No, I am not a bad mom.
Yes, that is my kid screaming and ripping papers off the walls of his first grade classroom.
Yes, he does hit, kick and bite his teachers. Yes, he’s stubborn and refuses to ask for help when needed. Yes, he is easily distracted by his own imagination. No, he won’t look you in the eye when you confront him about his behavior. In fact, he will hardly ever look you in the eye. No, he won’t sit still. Yes, he talks to himself—incessantly. Yes, he chews his fingers, and runs in circles.
He is also brilliant and gifted. He’s just turned seven in April and reads at an eighth grade level, with the IQ to match. This is the boy who told me, just yesterday, that I wasn’t allowed to nap because “Well then, who would mind the children?”
“Mind the children”? What a turn of phrase!
He loves mathematical concepts. Fractions, algebra, physics. He wants to invent an alternative rocket fuel (how could NASA possibly kill the space shuttle program? He must save it!). He also wants to invent a super-secret spy car.
“Like James Bond?”
He’s empathetic to the suffering of others.
“Kids are starving in Ethiopia, eat your dinner,” I said to him one night, half as a joke because my mother said it to me.
He told me, “Oh, I have a box in my room! We can get a Ziploc bag and pack the food and send it to them!”
This was a sweet, impractical idea, I thought. It took me almost 30 minutes to convince him it was said in jest. Irony and it’s related modes of communication, are often lost on him, and it’s not just because of his age.
He loves machines. He builds robots with his dad in the basement workshop. He is enraptured with the Discovery Chanel, and loves shows like “Max and Ruby” which is geared to ages two to three.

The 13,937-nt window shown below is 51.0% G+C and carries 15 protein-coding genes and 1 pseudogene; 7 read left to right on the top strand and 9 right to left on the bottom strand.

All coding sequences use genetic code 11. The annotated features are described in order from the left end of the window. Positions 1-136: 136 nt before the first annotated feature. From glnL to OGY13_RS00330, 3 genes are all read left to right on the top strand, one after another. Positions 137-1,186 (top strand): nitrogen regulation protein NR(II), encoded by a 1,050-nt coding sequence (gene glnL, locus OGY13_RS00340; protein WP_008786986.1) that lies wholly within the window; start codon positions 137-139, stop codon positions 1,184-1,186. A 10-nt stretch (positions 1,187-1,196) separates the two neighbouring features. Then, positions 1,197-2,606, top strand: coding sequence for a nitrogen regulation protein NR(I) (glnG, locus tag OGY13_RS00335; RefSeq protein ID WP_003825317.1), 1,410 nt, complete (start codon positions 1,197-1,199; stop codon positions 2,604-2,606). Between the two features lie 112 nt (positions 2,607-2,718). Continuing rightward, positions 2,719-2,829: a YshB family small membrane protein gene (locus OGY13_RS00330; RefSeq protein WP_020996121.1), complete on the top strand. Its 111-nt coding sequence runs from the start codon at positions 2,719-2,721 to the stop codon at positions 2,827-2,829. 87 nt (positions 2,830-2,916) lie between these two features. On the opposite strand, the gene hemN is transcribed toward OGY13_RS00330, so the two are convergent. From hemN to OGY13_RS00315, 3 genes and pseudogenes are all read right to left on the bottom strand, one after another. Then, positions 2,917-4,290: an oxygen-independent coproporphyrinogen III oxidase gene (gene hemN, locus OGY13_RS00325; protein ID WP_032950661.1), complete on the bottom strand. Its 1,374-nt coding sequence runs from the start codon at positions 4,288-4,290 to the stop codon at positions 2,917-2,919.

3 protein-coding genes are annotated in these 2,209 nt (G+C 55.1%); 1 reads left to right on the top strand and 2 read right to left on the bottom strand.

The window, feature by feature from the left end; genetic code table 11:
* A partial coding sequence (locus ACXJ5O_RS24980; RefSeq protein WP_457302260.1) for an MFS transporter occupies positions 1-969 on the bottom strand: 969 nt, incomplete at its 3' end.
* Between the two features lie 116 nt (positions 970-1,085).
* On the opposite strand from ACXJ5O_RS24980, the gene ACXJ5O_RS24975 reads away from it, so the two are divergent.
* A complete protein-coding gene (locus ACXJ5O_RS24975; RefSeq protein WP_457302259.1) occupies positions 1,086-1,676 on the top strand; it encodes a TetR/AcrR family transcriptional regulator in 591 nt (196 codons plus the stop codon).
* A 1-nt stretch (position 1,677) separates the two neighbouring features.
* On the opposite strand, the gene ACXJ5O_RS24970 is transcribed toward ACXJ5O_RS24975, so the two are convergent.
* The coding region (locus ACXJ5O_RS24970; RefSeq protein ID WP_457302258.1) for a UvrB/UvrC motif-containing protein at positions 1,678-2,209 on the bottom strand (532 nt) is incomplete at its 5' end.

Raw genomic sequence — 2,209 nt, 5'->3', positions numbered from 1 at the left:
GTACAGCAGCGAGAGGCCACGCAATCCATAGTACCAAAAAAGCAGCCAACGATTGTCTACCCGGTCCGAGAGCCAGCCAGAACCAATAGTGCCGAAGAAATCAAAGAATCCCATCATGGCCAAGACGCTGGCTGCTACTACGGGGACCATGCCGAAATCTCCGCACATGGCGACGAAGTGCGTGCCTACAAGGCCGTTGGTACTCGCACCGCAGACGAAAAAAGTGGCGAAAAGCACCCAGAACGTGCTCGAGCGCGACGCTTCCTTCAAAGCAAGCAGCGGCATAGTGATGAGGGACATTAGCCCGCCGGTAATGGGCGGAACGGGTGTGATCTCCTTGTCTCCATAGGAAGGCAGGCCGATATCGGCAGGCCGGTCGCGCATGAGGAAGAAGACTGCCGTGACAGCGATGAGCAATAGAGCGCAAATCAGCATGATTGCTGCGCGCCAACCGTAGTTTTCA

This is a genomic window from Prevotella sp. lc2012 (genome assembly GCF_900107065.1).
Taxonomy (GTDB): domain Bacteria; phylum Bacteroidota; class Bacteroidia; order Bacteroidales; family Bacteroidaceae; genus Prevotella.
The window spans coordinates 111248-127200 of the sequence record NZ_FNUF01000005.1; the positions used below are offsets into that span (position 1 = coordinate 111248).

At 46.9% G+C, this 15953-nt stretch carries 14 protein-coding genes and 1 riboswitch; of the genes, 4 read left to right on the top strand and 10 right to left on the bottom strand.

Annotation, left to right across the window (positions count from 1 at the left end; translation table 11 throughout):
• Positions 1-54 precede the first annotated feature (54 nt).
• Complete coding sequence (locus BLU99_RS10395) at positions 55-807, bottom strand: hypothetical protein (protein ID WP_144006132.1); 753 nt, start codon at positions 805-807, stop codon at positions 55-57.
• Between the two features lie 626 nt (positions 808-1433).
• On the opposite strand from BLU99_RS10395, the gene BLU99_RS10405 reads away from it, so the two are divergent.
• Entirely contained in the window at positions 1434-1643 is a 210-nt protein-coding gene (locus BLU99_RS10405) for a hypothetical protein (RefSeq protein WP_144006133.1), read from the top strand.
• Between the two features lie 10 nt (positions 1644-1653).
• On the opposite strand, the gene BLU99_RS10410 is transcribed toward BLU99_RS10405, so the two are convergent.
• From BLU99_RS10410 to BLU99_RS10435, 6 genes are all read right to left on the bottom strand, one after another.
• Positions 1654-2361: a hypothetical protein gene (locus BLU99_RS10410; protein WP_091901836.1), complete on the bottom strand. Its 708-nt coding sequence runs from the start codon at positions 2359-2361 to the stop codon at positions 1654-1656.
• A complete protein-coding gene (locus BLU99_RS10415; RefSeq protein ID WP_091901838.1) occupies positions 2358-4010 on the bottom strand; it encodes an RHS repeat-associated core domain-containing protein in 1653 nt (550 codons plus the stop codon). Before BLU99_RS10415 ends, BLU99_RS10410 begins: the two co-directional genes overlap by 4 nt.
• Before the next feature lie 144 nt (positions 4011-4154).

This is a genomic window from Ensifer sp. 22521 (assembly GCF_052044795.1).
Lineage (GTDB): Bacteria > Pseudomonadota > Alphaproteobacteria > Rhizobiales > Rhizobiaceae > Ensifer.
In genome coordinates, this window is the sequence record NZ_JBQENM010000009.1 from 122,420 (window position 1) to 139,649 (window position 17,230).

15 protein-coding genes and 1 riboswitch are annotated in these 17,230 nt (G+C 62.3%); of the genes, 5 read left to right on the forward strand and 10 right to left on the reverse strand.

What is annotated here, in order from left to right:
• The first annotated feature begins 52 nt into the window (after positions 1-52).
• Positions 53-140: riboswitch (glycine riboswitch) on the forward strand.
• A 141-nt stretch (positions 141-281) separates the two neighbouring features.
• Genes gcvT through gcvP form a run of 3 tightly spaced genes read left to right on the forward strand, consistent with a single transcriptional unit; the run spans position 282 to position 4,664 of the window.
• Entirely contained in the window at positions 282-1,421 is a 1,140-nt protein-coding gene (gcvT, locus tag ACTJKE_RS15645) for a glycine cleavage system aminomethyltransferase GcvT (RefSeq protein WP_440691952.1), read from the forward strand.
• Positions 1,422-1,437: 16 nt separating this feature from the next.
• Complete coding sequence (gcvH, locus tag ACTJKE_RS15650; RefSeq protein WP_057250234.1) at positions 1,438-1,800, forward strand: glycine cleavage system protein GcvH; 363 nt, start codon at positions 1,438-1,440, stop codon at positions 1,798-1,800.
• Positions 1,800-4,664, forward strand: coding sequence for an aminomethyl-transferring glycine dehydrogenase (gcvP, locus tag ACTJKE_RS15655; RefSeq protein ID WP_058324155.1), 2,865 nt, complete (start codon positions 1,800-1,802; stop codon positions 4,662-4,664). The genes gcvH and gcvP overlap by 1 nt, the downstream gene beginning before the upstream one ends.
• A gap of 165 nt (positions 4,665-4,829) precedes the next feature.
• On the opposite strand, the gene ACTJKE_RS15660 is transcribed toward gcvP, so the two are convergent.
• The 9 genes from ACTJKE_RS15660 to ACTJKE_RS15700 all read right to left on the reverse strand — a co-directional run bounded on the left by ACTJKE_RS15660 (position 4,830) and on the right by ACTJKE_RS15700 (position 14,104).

He is obsessed with trains, and has been since he was 18 months. His latest vehicular love is the Titanic. He’s fascinated with the failure of something so huge.
He loves his sister (most of the time) and his parents (most of the time). He hates school, but loves learning. He has his own rules. Yes, he’ll get royally pissed off if you change the rules on him.
His sense of “fairness” is his own; don’t even try to understand it.
He has his routines and his security.
He gets tired easily. He has low muscle tone. His handwriting is atrocious and he gets acutely frustrated when having to write anything. He’d much rather read books—any book on any subject, than play outside. He doesn’t like bright lights, crowds, noise, weird textures, jerky movements, or having his hair shampooed. They call this being “sensory sensitive,” or Sensory Integration Disorder.
He also doesn’t like to ask for help or use his words when having a problem.
My son is beautiful, smart and funny. He’s recently discovered jokes and riddles and spends a good deal of time cracking himself up. My son, Owen, has Aspberger’s**, so he’s on the Autism spectrum. He’s considered “high functioning.”
He’s my best buddy and my biggest challenge. No one told me parenting could be like this.
Next up: In the beginning, on the road to diagnosis.
**Yes, I know it’s no longer called Aspberger’s. I’m well aware that the latest edition of the DSM 5 places Aspberger’s squarely in the Autism spectrum, and re-labels it “high functioning.” I choose to still use the term Aspberger’s because it better describes Owen’s characteristics and behaviors.
Editor: Brianna Bemel